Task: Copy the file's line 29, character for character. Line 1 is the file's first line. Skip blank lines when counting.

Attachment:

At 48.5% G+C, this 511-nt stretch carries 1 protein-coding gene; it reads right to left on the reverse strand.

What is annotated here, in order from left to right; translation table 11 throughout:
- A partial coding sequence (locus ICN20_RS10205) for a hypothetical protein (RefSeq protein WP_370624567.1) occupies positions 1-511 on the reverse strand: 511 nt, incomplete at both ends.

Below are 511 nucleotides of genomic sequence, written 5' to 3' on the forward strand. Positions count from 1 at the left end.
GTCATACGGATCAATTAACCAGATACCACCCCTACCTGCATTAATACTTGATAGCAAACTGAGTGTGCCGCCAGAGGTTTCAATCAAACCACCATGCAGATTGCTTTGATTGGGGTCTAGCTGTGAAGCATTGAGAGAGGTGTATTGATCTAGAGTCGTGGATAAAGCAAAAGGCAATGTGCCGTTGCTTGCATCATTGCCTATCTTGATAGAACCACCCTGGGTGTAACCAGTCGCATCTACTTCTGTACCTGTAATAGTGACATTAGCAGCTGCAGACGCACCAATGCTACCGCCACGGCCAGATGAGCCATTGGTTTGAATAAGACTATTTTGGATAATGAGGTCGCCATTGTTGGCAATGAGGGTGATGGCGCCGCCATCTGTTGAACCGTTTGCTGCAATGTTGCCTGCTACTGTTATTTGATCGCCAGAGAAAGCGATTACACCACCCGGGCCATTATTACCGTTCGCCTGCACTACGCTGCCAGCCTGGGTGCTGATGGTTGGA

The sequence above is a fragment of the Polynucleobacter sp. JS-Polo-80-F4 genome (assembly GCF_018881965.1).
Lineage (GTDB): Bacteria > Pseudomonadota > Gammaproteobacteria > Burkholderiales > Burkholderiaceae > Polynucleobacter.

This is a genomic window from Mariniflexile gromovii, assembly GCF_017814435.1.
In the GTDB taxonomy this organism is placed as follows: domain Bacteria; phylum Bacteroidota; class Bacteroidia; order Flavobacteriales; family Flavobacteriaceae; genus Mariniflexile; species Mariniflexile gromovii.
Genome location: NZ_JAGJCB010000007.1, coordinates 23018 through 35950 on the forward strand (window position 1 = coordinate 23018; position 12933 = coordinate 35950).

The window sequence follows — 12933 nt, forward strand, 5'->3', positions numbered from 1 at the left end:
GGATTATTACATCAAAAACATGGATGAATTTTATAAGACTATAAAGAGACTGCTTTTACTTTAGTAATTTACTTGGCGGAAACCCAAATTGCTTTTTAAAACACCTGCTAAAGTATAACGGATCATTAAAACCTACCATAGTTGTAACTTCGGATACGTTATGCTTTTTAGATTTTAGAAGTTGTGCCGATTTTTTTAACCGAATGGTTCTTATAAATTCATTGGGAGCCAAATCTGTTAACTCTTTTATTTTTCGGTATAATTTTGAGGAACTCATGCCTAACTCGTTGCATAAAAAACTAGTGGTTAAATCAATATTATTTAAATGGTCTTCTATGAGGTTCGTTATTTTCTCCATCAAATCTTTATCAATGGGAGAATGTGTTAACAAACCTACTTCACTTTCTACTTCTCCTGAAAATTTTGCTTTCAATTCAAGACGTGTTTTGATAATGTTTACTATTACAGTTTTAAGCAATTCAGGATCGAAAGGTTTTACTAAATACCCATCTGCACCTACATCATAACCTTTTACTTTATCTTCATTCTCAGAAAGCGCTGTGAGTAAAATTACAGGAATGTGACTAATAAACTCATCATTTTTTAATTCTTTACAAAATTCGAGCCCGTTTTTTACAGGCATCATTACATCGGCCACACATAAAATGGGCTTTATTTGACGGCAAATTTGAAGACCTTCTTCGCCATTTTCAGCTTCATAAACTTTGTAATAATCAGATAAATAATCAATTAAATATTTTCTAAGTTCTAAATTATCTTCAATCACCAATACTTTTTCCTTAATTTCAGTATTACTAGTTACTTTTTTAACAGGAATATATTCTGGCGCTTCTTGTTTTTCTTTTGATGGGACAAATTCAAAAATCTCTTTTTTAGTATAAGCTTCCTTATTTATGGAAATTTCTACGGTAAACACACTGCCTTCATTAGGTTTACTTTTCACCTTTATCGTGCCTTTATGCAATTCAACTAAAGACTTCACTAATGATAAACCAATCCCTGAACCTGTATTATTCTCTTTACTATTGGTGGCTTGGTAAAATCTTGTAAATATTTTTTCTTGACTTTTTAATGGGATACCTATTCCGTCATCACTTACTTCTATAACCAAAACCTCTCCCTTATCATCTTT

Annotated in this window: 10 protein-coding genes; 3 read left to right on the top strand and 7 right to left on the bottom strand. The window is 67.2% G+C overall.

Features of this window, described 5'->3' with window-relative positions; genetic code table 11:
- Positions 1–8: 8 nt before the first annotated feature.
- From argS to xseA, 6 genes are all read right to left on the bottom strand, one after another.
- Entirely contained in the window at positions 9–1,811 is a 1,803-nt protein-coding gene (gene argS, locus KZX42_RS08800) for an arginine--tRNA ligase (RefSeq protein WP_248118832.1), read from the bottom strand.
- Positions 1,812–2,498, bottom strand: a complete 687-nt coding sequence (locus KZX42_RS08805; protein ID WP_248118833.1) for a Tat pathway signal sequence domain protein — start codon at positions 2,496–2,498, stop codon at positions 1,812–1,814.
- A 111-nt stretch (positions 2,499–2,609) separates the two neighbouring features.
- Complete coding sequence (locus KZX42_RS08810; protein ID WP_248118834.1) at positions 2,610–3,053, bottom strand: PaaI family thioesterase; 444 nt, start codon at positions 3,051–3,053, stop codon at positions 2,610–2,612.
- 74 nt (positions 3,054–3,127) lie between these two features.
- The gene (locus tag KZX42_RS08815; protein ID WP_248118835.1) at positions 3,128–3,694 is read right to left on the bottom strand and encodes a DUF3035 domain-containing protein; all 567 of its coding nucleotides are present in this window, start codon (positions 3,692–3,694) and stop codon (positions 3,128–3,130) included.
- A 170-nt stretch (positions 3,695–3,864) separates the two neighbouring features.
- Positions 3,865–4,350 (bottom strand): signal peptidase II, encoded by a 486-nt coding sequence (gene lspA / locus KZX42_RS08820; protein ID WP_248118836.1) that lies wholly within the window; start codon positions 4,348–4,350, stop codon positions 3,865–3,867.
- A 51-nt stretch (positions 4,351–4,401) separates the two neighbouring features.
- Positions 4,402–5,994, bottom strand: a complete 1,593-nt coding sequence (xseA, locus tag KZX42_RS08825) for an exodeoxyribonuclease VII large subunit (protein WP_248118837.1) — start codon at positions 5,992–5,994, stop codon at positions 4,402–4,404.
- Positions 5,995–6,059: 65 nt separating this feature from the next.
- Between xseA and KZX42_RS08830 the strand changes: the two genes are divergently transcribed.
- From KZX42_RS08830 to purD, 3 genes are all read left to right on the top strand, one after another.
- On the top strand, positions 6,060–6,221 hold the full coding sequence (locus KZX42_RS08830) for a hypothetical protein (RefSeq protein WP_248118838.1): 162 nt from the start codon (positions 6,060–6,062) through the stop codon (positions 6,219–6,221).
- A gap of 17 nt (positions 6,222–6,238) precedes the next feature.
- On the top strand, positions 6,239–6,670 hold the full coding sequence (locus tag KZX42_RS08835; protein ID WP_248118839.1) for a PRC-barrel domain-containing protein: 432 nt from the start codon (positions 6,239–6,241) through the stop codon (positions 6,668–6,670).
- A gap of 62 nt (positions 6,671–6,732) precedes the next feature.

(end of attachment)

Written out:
- From KZX42_RS08830 to purD, 3 genes are all read left to right on the top strand, one after another.